SETTING THE RECORD STRAIGHT: YES, OF COURSE, I BELIEVE IN THE POWER OF BUYER’S AGENTS
As the Industry Debates a One Dollar MLS Field, U.S. Policymakers are Rapidly Moving Ahead With or Without Us
The following is a statement from M. Ryan Gorman, CEO of Coldwell Banker Real Estate.
When my declaration in the Burnett/Sitzer antitrust case became unsealed, I knew it would not be without controversy. I want to clear up any perceived confusion or misunderstanding. It’s important to me to get this right.
- Buyer representation is extremely valuable. Period.
- Realogy and Coldwell Banker fully support and believe in cooperative compensation.
- Washington regulators and courts are actively scrutinizing the mandatory nature of the participation rule.
- The current participation rule allows for compensation as low as $1 (or even a penny, according to some), so our position challenges why this requirement is even necessary. And there is no truth to the speculation that this would bring any additional harm to veterans (with VA loans) or first-time buyers.
- In MLSs where the mandatory nature of the rule does not exist today, market forces continue to prevail.
We strongly support seller’s offers of compensation to buyer’s agents as it is in the best interests of both buyers and sellers to have expert, trusted advisors working with both parties to achieve the mutually desired outcome: a successful transaction.
I have noticed some criticism suggesting that we are advocating for the elimination of cooperative compensation. That is simply not the case and could not be further from the truth. Frankly, it fails the basic logic test. Supporting unilateral offers of compensation AND believing that the mandatory nature of the buyer broker commission rule is unnecessary are not at all inconsistent. By rescinding the mandatory nature of the rule, the MLS would still remain the facilitator of cooperative compensation, and the buyer broker compensation field would remain intact. And, as I have said before, I believe not only should a seller offer compensation to a buyer broker but also that offer should be completely transparent to all concerned, including the public.
In policy terms, rescinding the mandatory nature of the participation rule could be as simple as changing “shall” to “may”. That’s it.
NAR Policy Statement 7.23 “In filing property with the multiple listing service, participants make blanket unilateral offers of compensation to the other MLS participants and shall may therefore specify on each listing led with the service the compensation being offered by the listing broker to the other MLS participants. This is necessary because cooperating participants have the right to know what their compensation will be prior to commencing their efforts to sell.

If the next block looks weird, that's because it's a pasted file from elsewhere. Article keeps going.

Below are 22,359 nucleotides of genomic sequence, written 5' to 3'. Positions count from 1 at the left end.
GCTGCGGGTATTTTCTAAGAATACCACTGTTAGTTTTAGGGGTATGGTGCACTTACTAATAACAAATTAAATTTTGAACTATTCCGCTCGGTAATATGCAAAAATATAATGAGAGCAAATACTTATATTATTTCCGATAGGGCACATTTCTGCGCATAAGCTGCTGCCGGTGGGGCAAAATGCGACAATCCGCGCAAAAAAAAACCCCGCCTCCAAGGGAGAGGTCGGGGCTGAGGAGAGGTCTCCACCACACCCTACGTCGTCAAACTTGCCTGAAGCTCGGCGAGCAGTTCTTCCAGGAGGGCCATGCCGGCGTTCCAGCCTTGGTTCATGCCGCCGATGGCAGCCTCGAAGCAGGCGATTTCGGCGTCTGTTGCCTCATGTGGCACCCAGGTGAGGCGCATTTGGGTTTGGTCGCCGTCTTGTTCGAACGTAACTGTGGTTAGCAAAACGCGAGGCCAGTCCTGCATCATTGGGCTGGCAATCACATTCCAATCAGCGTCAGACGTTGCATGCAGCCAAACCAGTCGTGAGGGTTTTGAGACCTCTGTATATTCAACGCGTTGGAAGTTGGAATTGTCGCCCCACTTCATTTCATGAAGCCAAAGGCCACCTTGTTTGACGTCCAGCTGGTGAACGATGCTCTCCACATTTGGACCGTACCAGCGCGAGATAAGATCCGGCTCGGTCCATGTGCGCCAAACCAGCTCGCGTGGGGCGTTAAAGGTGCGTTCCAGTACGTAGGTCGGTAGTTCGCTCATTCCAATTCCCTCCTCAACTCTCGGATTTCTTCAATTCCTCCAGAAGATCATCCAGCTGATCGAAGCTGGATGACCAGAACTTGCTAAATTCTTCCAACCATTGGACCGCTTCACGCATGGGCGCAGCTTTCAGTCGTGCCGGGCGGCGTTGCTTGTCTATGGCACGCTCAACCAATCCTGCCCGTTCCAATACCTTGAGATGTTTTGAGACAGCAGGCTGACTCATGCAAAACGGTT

MLSs do not set, control, or fix commissions, often citing that cooperative compensation can be as little as $1.
This is the root of our position. Commissions are negotiable. The requirement to offer cooperative compensation is unnecessary considering current implementation allows a listing broker to offer as little as $1, which is demeaning to and tremendously undervalues the work of every buyer’s agent I know. So why then are we as an industry focused on keeping this requirement in place?
The mandatory participation rule is actively under scrutiny by Washington regulators and courts.
Regulators and courts looking at this issue are analyzing the mandatory nature of the rule and considering whether it is anticompetitive. The scrutiny and misunderstanding of why the rule is required (particularly, if it can be as little as $1) is overshadowing the more important issue, which is the valuable role buyer’s agents play in the transaction. This has led us to our view that the current rule appears to pose unnecessary complications with little to no actual benefit.
Attacking my character is one thing but allowing the Rule to remain — with its unnecessary complications — interferes with our ability to put the attention where it belongs, on the value of buyer’s agents and defeating attempts to devalue their role.
I am not easily flustered. But, candidly, I am upset at the responses that insinuate this is some devious plan to eliminate buyer’s agents. Everyone, particularly those in the industry, know buyer’s agents work their tails off to support their clients. If you look at Seattle as a case study for a market that eliminated a “mandatory” rule, you will see that listing agents have not forgotten the tremendous value buyer’s agents bring to the transaction that benefits buyers and ultimately sellers alike. Cooperative compensation still exists, and market forces are prevailing.
In closing, if you took the time to read to this point, thank you. If you have been a voice of change on this issue, thank you.
The simple truth is we have an opportunity to come together as an industry. I hope you’ll join us.